Minnesota’s largest newspaper, the Minneapolis Star Tribune, is launching a metered paywall on November 1. Starting that day, non-print subscribers who want to read more than 20 articles per month on the newspaper’s website or apps will have to pay.
The Star Tribune is charging an introductory rate of $0.99 per week for the first four weeks for full access to startribune.com and the mobile site and apps, MinnPost reports. The Star Tribune has not yet disclosed how much it will charge when the trial period ends, though I will update this post when I find out more. Also during the introductory period, Sunday-only print subscribers can add a digital subscription for $0.29 per week. Those who receive the print version of the paper on more than just Sunday get free access.
MinnPost reports that the paper’s politics and sports e-newsletters and a high school sports app will remain free, and headlines, classifieds, and photo and video galleries will always be free. Stories accessed via links from social networking sites, search engines and “other external sources” don’t count toward the 20-story limit.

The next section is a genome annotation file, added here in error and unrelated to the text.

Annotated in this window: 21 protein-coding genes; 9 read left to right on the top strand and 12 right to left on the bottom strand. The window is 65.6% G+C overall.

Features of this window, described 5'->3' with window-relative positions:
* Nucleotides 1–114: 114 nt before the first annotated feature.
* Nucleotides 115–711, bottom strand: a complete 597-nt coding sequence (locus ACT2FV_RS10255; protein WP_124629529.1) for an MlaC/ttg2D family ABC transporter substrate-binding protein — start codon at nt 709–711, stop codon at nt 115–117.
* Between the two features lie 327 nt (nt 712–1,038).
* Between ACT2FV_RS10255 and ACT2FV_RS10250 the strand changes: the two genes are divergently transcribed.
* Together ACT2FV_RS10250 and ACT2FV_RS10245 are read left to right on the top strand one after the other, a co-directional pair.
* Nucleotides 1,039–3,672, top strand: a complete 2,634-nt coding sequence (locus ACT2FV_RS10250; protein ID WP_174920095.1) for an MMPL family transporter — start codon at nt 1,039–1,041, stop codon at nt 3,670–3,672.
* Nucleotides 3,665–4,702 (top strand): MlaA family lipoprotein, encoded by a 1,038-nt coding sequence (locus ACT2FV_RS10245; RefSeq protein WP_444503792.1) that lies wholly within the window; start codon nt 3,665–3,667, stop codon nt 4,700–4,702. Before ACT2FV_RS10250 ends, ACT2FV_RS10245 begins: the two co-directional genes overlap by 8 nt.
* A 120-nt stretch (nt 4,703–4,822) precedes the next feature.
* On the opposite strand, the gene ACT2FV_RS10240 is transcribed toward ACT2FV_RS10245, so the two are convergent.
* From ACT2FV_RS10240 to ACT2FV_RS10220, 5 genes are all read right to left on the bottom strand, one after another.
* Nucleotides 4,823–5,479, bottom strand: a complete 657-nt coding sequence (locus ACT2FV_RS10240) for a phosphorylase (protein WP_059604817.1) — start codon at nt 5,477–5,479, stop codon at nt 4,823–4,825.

The Star Tribune‘s weekly print circulation is 1.3 million, and it has about 7 million unique monthly visitors.
The Star Tribune first tried charging for content in 2002, when it launched “Purple Plus,” which offered exclusive Minnesota Vikings coverage for $29.95 per year. That effort attracted about 1,000 readers, and the Star-Tribune folded it. Seven years later came another effort to charge for premium Vikings content: “Access Vikings Premium,” for $5.95 per month and $19.95 per year. That content is now free to print subscribers and still an extra charge for non-subscribers. I’ve asked the Star-Tribune whether Access Vikings content will now be folded into the new digital subscriptions or will remain an extra charge.